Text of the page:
The A’s entered spring training believing they could win a World Series. Hope springs eternal when MLB clubs start Cactus or Grapefruit League play. But the A’s confidence was rooted in reality. After back-to-back 97-win seasons with little turnover, that was both a fair and appropriate expectation.

The lineup was loaded with great defensive players who could mash. The starting rotation was deep and talented as any in baseball, with young phenoms fortifying a veteran corps that, when combined, has no discernable weakness.

The 2020 season was long ago identified as a push point, where a forward-thinking front office believed a combination of talent, depth and continuity would set the stage for a special season.

Those expectations shouldn’t change in this shortened season. Major League Baseball and its players union ironed out details of a 60-game campaign with unique rules designed in part to protect players working during the ongoing coronavirus pandemic.

We all know the A’s rarely start fast. Despite winning nearly 100 games two straight seasons, the A’s were the American League’s No. 7 seed after 60 games in 2019 and 2018. They wouldn’t have made the postseason either time.

They’re certainly capable of hitting an early stride. Starting a season in the summer months will help the ball jump out of Oakland Coliseum, and could provide the confidence required to get going early.

The A’s normally experience significant roster turnover while maintaining a lower-tier payroll and chemistry takes time and experience working together. That’s not the case this year, where they’re returning talent across the diamond.


Only two positions will be manned by new starters, with talented young catcher Sean Murphy as one of them. Second base is the only question mark, with established producers at every other spot. That includes stars Matt Olson, Matt Chapman and Marcus Semien. Designated hitter Khris Davis has been too steady not to expect a rebound following a down year. Ramon Laureano leads a deep outfield with some position versatility.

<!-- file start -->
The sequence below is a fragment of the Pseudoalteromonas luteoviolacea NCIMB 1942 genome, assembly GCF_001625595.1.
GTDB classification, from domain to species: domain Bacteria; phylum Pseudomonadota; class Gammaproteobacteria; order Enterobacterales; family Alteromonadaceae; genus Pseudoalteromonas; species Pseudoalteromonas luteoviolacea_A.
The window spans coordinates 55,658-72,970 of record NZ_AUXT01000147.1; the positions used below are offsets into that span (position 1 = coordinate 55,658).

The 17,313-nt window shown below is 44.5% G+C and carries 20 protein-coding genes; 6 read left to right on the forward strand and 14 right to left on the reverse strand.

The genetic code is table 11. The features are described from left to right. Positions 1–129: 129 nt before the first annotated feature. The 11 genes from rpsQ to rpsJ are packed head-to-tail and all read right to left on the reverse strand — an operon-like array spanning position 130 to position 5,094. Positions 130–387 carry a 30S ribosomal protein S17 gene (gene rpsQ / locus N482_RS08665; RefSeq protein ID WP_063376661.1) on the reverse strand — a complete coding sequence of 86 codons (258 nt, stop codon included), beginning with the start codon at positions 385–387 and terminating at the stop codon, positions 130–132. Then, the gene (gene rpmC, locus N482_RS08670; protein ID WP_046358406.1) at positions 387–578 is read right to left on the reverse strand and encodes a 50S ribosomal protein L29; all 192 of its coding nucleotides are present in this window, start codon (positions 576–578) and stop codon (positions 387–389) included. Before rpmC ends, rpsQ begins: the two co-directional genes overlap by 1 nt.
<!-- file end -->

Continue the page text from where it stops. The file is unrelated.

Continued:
A.J. Puk and Jesus Luzardo looked awesome this spring and are set to join the rotation full time. Innings restrictions won’t be as much of a factor in a shortened season, and baseball hitting pause in March allowed Puk’s sore shoulder to heal. They join Mike Fiers, Sean Manaea and Frankie Montas in the rotation, with Chris Bassitt as excellent injury protection.

The roster breakdown should prove the A’s are ready for anybody at any time, even in a tough AL West with the Houston Astros and the Los Angeles Angels’ star power. The A’s will compete in the division, and are ranked high among a group of western teams from the American and National Leagues they’ll exclusively face in 2020 to avoid extensive travel.

The playoff format hasn’t been expressly stated at this point, but a normal 10-team playoff field would create a strong push for the AL West crown that has eluded them in recent seasons. That would avoid the one-game playoff that has been their downfall. An expanded field, which seems less likely at this point, would help the A’s get into a legitimate series and let a stout rotation do its thing.

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The best baseball teams generally win out over 162 games. A significantly shortened season increases the potential for chaos, which should scare some of the best teams. Each game is heightened in this format, and a prolonged slump could ruin things.

Potential pratfalls, including an injury that becomes season-ending due to the compacted time frame, shouldn’t change the A’s expectations. They’re still an excellent team that should battle for the AL crown. New rules haven’t changed their talent level or team chemistry built over the last few seasons, with Puk, Luzardo and Murphy offering a talent infusion.

The A’s are good. Like, really good.

Don’t drop the bar for this season. Not even an inch.